Electrochemical Gas Generation for Cell Culture

A scalable array technology for parametric control of high-throughput cell cultivations is demonstrated. Central to this cell culture array is a silicon microfabricated electrolytic oxygen generator. The generator consists of Ti/Pt electrodes patterned at the narrow end of conical hydrophilic silicone microchannels filled with electrolyte. Surface tension forces arising from the conical microchannel geometry push generated gas bubbles away from the electrodes and down the microchannel where the bubbles exhaust into the cell culture. This bubble motion draws fresh electrolyte from an adjacent reservoir onto the electrodes. The oxygen dosage can be precisely controlled in each generator by pulse width modulation of the electrode potential. Devices capable of continuously providing for a wide range of oxygen demands (0-10 umol O2/hr) and operating for days are demonstrated. Lifetime-limiting corrosion of hydrogen-absorbing noble metal electrodes during low-frequency electrolysis can be avoided by using relays to control the electrode potential. Pre-cure silicone additives are also presented as an alternative to plasma surface modification to obtain hydrophilic silicone surfaces.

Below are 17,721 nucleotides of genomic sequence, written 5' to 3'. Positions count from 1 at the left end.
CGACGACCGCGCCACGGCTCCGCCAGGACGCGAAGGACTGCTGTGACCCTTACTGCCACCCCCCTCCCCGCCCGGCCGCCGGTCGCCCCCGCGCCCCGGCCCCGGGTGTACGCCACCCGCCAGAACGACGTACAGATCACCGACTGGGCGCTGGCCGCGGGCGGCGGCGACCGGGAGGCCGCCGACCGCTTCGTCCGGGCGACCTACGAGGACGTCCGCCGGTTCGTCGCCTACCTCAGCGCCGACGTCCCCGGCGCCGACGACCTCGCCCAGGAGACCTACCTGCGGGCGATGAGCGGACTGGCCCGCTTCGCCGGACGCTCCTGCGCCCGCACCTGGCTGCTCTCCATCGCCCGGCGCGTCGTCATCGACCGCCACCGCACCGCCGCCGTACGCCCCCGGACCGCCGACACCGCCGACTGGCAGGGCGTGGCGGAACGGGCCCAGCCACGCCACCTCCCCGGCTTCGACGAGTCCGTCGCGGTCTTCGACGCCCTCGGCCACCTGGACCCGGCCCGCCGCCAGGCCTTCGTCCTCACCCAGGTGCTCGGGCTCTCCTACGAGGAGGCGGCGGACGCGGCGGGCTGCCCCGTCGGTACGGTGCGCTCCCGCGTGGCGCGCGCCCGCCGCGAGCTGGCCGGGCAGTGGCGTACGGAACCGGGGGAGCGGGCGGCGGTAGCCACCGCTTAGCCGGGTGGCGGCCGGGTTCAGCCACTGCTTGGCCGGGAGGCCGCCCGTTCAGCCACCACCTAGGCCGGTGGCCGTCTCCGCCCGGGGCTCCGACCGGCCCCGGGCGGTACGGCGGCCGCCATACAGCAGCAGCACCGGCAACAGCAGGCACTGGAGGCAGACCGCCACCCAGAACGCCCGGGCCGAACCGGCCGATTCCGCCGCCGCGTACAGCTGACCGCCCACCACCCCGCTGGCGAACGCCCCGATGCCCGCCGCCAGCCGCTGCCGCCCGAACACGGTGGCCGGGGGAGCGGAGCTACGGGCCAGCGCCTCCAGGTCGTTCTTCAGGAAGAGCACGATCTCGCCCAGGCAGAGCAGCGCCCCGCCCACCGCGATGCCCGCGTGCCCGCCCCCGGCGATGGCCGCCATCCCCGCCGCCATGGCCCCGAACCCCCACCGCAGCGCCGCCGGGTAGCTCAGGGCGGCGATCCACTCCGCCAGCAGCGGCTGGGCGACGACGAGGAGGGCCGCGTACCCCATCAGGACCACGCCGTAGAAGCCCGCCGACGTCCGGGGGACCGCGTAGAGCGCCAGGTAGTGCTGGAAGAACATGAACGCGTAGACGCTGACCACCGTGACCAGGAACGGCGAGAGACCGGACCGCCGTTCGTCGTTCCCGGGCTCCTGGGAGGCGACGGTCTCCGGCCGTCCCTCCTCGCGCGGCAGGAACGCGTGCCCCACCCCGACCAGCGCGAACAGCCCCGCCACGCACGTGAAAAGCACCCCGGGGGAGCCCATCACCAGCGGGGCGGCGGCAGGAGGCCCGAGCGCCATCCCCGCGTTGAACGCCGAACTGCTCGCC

A variant of this technology makes use of commercial printed circuit board (PCB) to fabricate the electrochemical gas generation system. Results are presented for an array of eight 250 ul microbioreactors. Each bioreactor contains an independently addressable suite that provides closed-loop temperature control, generates feed gas electrochemically, and continuously monitors optical density. The PCB technology allows for the assembly of additional off-the-shelf components into the microbioreactor array; the use of a commercial ISFET chip to continuously monitor culture pH is demonstrated. The electrochemical dosing system provides a powerful paradigm for reproducible gas delivery to high-density arrays of microreactors. Growth data are presented for Escherichia coli cultured in the array with varying microaerobic conditions using electrochemically generated oxygen. Additionally, data on carbon dioxide generation and pH control are presented.
Publication date: 
July 31, 2007
Publication type: 
Ph.D. Dissertation
Maharbiz, M. M. (2003). Electrochemical Gas Generation for Cell Culture. United States: University of California, Berkeley.

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